And we need leaders like Jennifer Baskerville-Burrows, Smith class of 1988, who, as the first African American diocesan bishop of the Episcopal Church, is spreading a message of compassion, unity, and hope to congregations in and around Indianapolis. 

SHARED HISTORY

For many of you, learning to be a leader began at Smith and Amherst. And you did much of that learning together. 

Many of you were able to take courses on both campuses, extending a sense of community across the Connecticut River.

Together, you hosted events for black students, including—from what I’ve been told—some legendary parties through the years. You formed friendships and connections that endure to this day.

When serious systemic change was needed, you advocated for it, often taking matters into your own hands when our institutions failed to live up to your rightful expectations.

At Smith, a seminal moment was the formation of the Black Students’ Alliance in 1968, at a time when important conversations were occurring across this country about the experiences of black Americans and about the experiences of black students at colleges and universities nationwide.

Throughout its 50-year history, BSA has been a critical touchstone for black students who come to Smith seeking meaningful connections with their peers. Last spring, we celebrated the 50th anniversary of BSA on campus, during the Women of Color conference. The celebration gave the campus community an opportunity to pause, reflect and express gratitude for this enduring organization.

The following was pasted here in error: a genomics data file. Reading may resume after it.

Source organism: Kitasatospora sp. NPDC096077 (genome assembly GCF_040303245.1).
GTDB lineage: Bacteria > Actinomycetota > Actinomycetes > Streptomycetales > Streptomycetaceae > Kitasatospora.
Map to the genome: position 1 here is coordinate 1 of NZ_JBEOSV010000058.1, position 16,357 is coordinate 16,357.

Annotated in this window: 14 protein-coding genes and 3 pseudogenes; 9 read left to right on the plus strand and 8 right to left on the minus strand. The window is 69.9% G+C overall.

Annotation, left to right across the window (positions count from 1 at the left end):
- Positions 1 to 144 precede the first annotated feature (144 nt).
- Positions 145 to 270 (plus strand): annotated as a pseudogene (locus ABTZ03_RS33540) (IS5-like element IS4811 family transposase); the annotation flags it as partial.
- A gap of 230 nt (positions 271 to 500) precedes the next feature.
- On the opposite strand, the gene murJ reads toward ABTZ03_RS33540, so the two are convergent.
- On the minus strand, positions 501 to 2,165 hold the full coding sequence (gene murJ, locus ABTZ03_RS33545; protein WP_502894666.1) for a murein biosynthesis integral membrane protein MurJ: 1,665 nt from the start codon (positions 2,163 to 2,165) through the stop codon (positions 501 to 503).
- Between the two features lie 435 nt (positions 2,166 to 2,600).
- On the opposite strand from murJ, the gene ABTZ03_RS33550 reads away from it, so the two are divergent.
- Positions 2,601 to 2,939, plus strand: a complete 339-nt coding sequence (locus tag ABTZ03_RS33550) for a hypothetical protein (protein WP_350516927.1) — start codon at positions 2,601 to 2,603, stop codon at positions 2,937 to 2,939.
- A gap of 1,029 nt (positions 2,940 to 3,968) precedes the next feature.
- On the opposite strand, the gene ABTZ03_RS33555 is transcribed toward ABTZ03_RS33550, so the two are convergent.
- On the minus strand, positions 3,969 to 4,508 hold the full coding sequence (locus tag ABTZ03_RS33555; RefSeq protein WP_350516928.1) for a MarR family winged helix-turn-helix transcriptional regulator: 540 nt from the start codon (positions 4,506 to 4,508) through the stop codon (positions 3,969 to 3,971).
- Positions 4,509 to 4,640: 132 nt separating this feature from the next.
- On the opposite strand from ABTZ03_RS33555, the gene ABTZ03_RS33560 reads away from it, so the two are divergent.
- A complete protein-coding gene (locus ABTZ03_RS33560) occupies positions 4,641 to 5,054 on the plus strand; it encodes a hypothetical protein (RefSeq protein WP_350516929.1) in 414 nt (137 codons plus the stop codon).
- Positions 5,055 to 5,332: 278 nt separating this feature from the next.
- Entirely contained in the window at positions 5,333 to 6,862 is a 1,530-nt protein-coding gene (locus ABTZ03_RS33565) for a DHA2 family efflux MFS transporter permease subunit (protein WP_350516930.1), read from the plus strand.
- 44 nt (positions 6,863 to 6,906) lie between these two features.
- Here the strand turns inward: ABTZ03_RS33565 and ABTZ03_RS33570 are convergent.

On that note, I want to recognize Mittie Jordan, class of ’75, whose sister, Wanda Jordan Birch, class of ’70, was BSA’s founding president. 

I am grateful to Wanda, Mittie and all of the student leaders who, for 50 years, have shown vital leadership in heightening awareness of the issues facing black women on our campus and across the country. 

Beyond the founding of the BSA, our students pushed for better representation across the curriculum, among the faculty and in the composition of the student body. Students led movements for the creation of an Afro-American studies major in the early 1970s and partnered with the college to successfully increase the representation of black women in entering classes.

After a series of racial incidents on campus in the late 1980s, some of you in the room tonight helped organize protests to advocate for the hiring of more faculty of color and to create more multicultural spaces on campus. The impact of your activism is still being felt on our campus today. At Smith, we now have 11 unity organizations—groups where students support one another and where students celebrate their cultures.

THE WORK AHEAD

Although we have made progress, our work is unfinished. At a conference on inclusion at the University of Pennsylvania last month, one black leader said, “The work will always be unfinished.” As you know, our work to promote racial equality must be sustained.

From our own histories—and from the stories you’ve shared with me—we know that our colleges did not always treat black students with respect or dignity. To this day, we sometimes fail to live up to our values and commitments.

As I told my community in the wake of this summer’s incident, it is clear that Smith has a great deal to do to ensure that the college is a place where students of color feel they belong.

Every college community needs to work harder to make our students of color feel valued intellectually and socially as members of our community. 

Dare I say that they should feel respected, appreciated and loved.

We can and must do better.

As a white person, I am coming to understand the privilege that accompanies my identity. 

I know I can never fully understand the impact of race-based microaggressions, slurs, differential treatment or violence.

But as an ally I can stand beside you and with you to oppose racism in all its forms and to support full inclusion of every person.